Bank of Canada sees inflation above target range
OTTAWA (Reuters) - Canadian inflation will remain above 3 percent for now, surpassing the central bank's target range, Bank of Canada Governor Mark Carney said on Monday, but he gave no further clues on the timing of possible rate hikes.
Sharp increases in energy prices and added provincial sales taxes were responsible, he said. The central bank still sees total inflation declining to 2 percent and a "subdued" core inflation rising to that level by mid-2012, as projected in April.
In April, the bank had predicted inflation would peak at 3 percent in the second quarter, but Carney pointed out it had already exceeded that level in March and said it would stay there "in the short term." The bank aims to keep inflation at the midpoint of its target range of 1 to 3 percent.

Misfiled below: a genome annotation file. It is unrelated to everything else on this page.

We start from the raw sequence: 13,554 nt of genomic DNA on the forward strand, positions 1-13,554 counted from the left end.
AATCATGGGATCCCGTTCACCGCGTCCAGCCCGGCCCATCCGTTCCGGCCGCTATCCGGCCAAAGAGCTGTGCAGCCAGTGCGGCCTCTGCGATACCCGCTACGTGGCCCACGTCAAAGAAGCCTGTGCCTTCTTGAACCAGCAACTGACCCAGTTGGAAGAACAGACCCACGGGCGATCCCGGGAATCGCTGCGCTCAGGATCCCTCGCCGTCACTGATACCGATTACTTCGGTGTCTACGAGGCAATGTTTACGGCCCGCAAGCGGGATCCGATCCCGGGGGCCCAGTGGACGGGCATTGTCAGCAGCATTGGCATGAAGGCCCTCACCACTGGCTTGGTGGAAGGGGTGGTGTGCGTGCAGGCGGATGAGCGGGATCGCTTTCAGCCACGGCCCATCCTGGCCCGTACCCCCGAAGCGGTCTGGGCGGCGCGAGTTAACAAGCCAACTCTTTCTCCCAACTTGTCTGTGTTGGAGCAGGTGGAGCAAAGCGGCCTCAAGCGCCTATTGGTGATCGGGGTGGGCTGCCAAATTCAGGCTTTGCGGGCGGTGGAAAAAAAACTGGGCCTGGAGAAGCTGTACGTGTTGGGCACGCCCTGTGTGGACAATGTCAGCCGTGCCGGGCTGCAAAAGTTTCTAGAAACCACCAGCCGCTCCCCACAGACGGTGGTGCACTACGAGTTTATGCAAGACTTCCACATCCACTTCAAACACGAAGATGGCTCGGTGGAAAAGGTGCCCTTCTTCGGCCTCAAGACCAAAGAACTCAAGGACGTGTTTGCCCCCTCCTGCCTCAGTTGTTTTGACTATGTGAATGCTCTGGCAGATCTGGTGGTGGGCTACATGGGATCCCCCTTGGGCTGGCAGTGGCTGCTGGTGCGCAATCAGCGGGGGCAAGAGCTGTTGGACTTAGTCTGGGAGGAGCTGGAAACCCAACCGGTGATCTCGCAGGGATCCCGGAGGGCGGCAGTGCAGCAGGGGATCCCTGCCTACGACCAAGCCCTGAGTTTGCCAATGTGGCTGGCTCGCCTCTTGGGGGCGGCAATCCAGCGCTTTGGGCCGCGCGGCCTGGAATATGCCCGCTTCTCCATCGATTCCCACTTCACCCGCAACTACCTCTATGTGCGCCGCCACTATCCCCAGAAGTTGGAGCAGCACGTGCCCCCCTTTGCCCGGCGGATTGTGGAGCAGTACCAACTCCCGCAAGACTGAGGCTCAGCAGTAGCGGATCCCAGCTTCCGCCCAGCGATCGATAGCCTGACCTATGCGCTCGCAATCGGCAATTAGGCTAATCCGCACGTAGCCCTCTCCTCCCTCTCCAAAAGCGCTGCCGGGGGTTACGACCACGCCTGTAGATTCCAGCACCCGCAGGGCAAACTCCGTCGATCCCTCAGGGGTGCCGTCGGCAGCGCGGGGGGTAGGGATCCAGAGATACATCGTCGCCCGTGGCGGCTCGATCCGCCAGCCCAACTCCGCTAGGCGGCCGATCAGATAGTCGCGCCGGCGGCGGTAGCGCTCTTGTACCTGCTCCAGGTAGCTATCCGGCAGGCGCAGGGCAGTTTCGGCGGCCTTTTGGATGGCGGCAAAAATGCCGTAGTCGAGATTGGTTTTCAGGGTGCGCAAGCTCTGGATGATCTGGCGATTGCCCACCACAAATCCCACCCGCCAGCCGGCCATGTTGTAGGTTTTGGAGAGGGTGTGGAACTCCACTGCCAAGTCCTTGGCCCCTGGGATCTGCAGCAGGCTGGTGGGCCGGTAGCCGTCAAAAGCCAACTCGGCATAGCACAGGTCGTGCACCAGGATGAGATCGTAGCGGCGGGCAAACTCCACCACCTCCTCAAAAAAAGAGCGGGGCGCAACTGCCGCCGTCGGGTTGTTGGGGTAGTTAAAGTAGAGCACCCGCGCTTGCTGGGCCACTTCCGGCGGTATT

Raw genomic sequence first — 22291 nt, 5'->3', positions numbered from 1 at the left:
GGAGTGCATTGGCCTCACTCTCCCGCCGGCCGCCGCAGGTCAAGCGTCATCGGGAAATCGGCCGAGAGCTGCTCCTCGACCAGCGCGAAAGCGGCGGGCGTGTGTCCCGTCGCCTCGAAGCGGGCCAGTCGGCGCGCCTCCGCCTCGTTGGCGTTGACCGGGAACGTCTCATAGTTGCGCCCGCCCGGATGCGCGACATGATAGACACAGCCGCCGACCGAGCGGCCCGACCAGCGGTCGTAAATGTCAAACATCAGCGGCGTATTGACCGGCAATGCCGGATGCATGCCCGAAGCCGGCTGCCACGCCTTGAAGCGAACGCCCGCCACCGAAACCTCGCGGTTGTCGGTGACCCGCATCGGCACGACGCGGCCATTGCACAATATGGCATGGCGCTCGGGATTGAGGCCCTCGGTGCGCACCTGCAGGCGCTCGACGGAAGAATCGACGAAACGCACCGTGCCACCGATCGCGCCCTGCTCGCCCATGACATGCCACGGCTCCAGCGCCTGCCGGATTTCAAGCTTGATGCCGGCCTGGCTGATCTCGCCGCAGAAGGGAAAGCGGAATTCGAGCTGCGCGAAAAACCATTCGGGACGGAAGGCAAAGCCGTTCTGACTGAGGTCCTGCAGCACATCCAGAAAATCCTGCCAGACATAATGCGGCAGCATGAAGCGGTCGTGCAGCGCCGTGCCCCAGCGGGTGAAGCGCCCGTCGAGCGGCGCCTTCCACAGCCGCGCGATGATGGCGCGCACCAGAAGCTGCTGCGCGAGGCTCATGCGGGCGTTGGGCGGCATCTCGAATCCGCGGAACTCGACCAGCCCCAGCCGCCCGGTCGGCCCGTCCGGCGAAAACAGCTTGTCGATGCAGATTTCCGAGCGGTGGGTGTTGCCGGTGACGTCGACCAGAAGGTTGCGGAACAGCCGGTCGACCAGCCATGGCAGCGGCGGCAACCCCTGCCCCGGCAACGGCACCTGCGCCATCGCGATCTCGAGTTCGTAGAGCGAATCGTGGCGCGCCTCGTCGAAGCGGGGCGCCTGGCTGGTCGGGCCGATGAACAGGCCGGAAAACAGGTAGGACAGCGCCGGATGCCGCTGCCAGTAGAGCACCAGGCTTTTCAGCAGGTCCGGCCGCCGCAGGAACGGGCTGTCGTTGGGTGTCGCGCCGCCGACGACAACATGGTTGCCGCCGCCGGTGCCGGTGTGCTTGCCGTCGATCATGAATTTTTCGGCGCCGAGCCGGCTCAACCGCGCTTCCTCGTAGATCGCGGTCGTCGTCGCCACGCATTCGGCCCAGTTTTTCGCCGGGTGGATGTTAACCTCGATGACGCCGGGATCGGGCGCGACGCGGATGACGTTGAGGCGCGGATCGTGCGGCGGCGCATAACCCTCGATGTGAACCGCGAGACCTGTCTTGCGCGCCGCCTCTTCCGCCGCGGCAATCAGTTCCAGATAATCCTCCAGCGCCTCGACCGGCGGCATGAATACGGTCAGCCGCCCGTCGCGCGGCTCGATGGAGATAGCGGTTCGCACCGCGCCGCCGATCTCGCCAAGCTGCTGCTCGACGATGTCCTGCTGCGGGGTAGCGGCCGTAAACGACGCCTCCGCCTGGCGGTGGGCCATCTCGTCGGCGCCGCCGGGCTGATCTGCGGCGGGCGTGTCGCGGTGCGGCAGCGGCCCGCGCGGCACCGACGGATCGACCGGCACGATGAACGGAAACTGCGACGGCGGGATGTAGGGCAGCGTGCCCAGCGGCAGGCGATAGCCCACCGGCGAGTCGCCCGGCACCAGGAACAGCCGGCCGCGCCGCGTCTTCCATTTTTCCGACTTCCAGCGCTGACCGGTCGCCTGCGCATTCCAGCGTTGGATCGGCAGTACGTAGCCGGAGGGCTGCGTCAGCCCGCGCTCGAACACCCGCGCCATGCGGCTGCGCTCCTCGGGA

Carney said economic data since April has generally supported the outlook laid out by the bank.
"Carney didn't break new ground on monetary policy," said Avery Shenfeld, economist with CIBC World Markets.
"Nothing very market moving in this to us, although others may have anticipated something new on the hawkish side," he said.
Carney repeated an April statement that the bank's decision so far to leave interest rates at 1 percent "leaves considerable monetary stimulus in place, consistent with achieving the 2 percent inflation target in an environment of material excess supply in Canada."
The bank became the first in the Group of Seven advanced economies to begin raising interest rates last year, increasing borrowing costs three times. It has held them steady since September and a majority of primary securities dealers expect it to resume tightening in July.
Carney will comment further in a news conference scheduled for about 2 p.m. on Monday. Continued...